Gone With The Wind

Like the fragrance that takes to the air

Like birds that fly across the blue sky

Like the winds that blow without care

Like the buds that explode with joy

Her cheeks flushed red with exhilaration

A cool deep breath energized her sprite

Though time and tide wait for none

She lumbered on with all her might

Her hard-stricken heart of a lion

Was stalked by neither death nor grief

Without the slightest trace of despair

She clung on to an undying be-leaf

Shunned by friends and family

Torn apart by war and regret

Bound by grit and determination

She revived her world step by step

A scalawag’s deceit, pretence and play

She used them all like a shrew untamed

Even sizzling love affairs were planned

To re-live a life prosperous and famed

But her vivacious story couldn’t fill the book

Ever-changing, as it wildly spun unhinged

Threads wound round a restless spool

A spool that was ever gone with the wind

“It was the best of times, it was the worst of times, it was the age of wisdom, it was the age of foolishness, it was the epoch of belief, it was the epoch of incredulity, it was the season of Light, it was the season of Darkness, it was the spring of hope, it was the winter of despair, we had everything before us, we had nothing before us, we were all going direct to Heaven, we were all going direct the other way–in short, the period was so far like the present period, that some of its noisiest authorities insisted on its being received, for good or for evil, in the superlative degree of comparison only”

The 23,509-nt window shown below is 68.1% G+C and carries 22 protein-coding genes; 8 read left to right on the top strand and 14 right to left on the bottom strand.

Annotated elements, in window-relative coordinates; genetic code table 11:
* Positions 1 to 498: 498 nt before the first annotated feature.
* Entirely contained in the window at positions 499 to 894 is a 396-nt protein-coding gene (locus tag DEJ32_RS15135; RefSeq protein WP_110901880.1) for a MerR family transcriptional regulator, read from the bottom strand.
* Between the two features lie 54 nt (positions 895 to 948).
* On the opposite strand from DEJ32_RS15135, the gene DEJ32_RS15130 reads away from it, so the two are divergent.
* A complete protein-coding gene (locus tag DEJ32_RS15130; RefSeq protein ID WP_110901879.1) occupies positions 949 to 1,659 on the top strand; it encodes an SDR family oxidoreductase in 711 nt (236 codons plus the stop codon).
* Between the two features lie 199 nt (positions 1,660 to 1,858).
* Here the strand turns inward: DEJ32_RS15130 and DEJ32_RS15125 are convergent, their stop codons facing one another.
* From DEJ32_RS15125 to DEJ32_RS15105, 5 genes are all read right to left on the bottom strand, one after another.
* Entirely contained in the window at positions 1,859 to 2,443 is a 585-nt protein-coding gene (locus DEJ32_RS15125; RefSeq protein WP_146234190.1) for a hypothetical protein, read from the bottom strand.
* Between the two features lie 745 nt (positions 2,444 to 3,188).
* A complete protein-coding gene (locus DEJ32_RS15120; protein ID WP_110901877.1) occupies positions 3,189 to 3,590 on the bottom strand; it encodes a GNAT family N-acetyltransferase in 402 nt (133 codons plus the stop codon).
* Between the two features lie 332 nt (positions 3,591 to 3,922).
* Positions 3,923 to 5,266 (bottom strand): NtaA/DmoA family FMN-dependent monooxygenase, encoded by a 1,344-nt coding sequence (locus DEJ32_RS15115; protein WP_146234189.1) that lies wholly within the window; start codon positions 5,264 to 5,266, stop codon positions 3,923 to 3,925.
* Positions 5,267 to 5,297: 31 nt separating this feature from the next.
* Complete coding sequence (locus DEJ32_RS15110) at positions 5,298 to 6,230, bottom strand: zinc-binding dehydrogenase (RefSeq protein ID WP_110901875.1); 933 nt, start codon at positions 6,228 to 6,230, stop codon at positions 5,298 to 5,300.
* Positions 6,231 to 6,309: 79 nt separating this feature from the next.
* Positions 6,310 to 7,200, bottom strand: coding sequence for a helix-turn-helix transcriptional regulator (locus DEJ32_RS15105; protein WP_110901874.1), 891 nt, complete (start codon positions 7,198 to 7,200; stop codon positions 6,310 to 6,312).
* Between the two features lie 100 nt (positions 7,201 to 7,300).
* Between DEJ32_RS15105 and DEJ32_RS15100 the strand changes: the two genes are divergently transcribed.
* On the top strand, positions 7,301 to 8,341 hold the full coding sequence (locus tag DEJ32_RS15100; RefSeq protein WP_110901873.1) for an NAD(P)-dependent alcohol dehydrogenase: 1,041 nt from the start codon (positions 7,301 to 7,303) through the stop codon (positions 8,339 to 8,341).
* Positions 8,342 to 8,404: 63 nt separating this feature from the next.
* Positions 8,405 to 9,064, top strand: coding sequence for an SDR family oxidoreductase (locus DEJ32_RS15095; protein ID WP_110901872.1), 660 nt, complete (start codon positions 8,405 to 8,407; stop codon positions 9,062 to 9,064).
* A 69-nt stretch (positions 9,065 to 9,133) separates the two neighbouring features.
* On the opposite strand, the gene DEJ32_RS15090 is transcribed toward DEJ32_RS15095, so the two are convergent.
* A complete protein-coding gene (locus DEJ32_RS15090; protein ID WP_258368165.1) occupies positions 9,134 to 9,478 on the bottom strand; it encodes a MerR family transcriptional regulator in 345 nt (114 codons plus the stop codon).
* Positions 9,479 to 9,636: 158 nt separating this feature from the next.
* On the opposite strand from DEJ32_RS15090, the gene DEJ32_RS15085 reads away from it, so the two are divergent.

– Charles Dickens, ‘The Tale of Two Cities’

I’m talking of the mid-nineteenth century; of Georgia and Atlanta; of the Yankees, the American civil war and Reconstruction; and amidst this melee, of a scintillating saga of romance and roguishness, whence, before one could wink an eye, a beautiful civilization was swept off its feet and reduced to nothing more than a reminiscent dream.

And in the elegy, “she” is none other than the protagonist Scarlett O’Hara, the spoilt and pampered child of Gerald O’Hara of Irish descent and Ellen Robillard of French ancestry. “She” was envied for her charm and reputation as the southern belle of the Clayton county of Georgia. Unlike her sister Sullen and Careen, she had only inherited the deceptive outer beauty of her mother. But her insides flushed with the violent and vivacious Irish blood of her father that made her extraordinarily shrewd, practical and loyal to her home and plantation, Tara.

Source: http://www.shvoong.com/books/classic-literature/2245430-gone-wind/#ixzz2blfMYKia

– Akanksha Gupta

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